A personal worry example One day I became convinced that the terrible stubborn pain in my neck had to be a cancer. It was one of the lowest moments of my life. The pain had been escalating slowly for months, and eventually it got so severe and unrelenting that I lost my cool. But then, after an emergency massage appointment, I felt almost completely better…and that particular pain never bothered me again.
A 2012 systematic review suggested that the use of spine manipulation in clinical practice is a cost-effective treatment when used alone or in combination with other treatment approaches.[160] A 2011 systematic review found evidence supporting the cost-effectiveness of using spinal manipulation for the treatment of sub-acute or chronic low back pain; the results for acute low back pain were insufficient.[11]
A 2016 study Goertz contributed to showed that about 14 percent of people have seen a chiropractor in the last year. Of those with significant neck or back pain, 33 percent said chiropractic care was safest compared with 12 percent who say pain medications are safer (physical therapy was perceived as safest), according to Gallup data. Also, 29 percent say chiropractic care is more effective than pain medication for those who have neck or back pain, while 22 percent preferred medication over chiropractic care.
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In the U.S., chiropractors perform over 90% of all manipulative treatments.[210] Satisfaction rates are typically higher for chiropractic care compared to medical care, with a 1998 U.S. survey reporting 83% of respondents satisfied or very satisfied with their care; quality of communication seems to be a consistent predictor of patient satisfaction with chiropractors.[211]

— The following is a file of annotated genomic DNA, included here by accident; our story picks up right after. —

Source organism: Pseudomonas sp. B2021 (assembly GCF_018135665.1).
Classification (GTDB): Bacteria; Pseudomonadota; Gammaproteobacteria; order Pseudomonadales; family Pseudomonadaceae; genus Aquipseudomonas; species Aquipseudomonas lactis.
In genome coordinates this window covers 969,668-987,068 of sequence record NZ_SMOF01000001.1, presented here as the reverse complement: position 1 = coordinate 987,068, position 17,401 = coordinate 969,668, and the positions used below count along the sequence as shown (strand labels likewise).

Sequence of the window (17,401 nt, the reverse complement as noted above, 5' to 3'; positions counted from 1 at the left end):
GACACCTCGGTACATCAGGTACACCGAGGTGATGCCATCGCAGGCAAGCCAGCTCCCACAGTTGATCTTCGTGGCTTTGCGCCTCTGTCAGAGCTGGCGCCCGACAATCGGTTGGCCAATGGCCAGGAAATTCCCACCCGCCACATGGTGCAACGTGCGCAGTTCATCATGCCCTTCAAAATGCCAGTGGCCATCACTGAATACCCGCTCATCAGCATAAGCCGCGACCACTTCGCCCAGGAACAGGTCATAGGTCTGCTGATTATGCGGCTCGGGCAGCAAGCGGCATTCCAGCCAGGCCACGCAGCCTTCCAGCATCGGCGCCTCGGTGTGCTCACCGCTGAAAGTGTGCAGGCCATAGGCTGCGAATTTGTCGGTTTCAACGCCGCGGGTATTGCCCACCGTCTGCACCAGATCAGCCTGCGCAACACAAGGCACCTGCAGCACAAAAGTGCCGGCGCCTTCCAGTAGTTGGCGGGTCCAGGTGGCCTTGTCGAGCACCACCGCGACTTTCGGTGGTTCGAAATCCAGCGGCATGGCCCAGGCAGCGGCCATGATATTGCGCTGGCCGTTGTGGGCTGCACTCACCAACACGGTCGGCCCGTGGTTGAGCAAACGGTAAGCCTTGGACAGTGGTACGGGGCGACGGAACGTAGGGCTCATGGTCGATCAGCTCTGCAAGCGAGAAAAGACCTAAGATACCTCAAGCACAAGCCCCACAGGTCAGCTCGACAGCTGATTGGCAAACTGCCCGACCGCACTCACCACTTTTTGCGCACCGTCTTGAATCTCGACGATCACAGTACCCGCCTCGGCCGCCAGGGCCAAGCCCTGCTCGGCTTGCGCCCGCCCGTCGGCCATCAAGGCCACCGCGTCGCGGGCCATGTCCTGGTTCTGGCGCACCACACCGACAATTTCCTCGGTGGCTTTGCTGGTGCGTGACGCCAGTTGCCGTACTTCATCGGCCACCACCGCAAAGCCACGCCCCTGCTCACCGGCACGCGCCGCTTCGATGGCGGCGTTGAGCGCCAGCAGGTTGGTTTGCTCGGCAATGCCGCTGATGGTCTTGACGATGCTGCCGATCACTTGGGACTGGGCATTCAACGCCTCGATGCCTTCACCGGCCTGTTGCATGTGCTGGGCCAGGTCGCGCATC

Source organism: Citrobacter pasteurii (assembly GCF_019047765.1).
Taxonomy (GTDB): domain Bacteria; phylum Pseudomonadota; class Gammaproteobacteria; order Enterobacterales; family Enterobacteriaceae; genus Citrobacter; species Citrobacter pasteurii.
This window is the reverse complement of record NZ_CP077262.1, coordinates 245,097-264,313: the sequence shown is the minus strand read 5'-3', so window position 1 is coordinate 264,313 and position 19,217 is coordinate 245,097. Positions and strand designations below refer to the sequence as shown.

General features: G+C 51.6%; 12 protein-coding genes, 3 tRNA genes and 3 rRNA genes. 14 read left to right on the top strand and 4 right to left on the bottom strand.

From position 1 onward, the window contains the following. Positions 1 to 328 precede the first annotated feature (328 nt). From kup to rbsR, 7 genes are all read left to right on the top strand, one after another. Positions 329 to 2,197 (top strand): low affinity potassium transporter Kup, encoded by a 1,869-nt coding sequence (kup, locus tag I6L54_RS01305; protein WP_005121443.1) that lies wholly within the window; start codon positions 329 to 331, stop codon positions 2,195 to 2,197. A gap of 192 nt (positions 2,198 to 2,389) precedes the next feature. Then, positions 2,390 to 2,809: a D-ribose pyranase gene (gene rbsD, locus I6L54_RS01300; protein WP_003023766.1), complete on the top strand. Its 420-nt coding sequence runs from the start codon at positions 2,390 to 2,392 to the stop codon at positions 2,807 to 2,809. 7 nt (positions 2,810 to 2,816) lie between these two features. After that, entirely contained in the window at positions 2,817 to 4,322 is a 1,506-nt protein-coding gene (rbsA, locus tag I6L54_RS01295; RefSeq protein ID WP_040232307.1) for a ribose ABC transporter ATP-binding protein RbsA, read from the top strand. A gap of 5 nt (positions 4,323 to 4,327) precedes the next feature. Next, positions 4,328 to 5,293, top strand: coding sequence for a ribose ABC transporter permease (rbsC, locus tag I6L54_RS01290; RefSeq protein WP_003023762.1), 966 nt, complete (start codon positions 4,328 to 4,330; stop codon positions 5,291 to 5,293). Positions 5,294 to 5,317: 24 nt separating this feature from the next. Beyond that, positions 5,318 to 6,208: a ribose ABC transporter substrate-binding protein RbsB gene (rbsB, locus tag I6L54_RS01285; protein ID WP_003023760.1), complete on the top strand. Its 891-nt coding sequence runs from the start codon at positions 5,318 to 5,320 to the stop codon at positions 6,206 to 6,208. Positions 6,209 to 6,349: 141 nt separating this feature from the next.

No single profession "owns" spinal manipulation and there is little consensus as to which profession should administer SM, raising concerns by chiropractors that other medical physicians could "steal" SM procedures from chiropractors.[70] A focus on evidence-based SM research has also raised concerns that the resulting practice guidelines could limit the scope of chiropractic practice to treating backs and necks.[70] Two U.S. states (Washington and Arkansas) prohibit physical therapists from performing SM,[71] some states allow them to do it only if they have completed advanced training in SM, and some states allow only chiropractors to perform SM, or only chiropractors and physicians. Bills to further prohibit non-chiropractors from performing SM are regularly introduced into state legislatures and are opposed by physical therapist organizations.[72]

If your chiropractor does recommend an X-ray, one piece of advice: wear proper clothing! I made the mistake of wearing jeans to the appointment. And that meant had to change into some not-so-attractive disposable medical shorts… NOT a good look. I would recommend wearing loose-fitting clothing you can move in (that helps for the movement assessment too!) and nix the jewelry. I was smarter for my second appointment and wore my workout gear, so the medical shorts didn’t have to make a second appearance.